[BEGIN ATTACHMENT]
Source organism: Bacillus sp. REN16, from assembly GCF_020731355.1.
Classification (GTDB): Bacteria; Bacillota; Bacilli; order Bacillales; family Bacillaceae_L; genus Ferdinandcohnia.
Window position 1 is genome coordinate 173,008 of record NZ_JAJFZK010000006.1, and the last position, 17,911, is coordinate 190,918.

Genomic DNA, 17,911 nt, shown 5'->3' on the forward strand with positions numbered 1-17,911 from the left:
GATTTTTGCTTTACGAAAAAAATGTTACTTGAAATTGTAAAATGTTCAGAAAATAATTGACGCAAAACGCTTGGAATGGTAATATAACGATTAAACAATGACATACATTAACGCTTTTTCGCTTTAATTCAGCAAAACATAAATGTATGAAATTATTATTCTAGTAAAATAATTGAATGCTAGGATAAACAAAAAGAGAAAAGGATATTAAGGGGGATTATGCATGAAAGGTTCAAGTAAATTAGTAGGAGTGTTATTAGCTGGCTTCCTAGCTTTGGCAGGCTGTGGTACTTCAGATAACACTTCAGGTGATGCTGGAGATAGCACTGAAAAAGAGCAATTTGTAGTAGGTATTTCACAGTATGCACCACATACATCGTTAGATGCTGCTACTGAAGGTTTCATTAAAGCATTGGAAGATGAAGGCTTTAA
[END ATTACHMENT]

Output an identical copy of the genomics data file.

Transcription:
Source organism: Bacillus sp. REN16, from assembly GCF_020731355.1.
Classification (GTDB): Bacteria; Bacillota; Bacilli; order Bacillales; family Bacillaceae_L; genus Ferdinandcohnia.
Window position 1 is genome coordinate 173,008 of record NZ_JAJFZK010000006.1, and the last position, 17,911, is coordinate 190,918.

Genomic DNA, 17,911 nt, shown 5'->3' on the forward strand with positions numbered 1-17,911 from the left:
GATTTTTGCTTTACGAAAAAAATGTTACTTGAAATTGTAAAATGTTCAGAAAATAATTGACGCAAAACGCTTGGAATGGTAATATAACGATTAAACAATGACATACATTAACGCTTTTTCGCTTTAATTCAGCAAAACATAAATGTATGAAATTATTATTCTAGTAAAATAATTGAATGCTAGGATAAACAAAAAGAGAAAAGGATATTAAGGGGGATTATGCATGAAAGGTTCAAGTAAATTAGTAGGAGTGTTATTAGCTGGCTTCCTAGCTTTGGCAGGCTGTGGTACTTCAGATAACACTTCAGGTGATGCTGGAGATAGCACTGAAAAAGAGCAATTTGTAGTAGGTATTTCACAGTATGCACCACATACATCGTTAGATGCTGCTACTGAAGGTTTCATTAAAGCATTGGAAGATGAAGGCTTTAA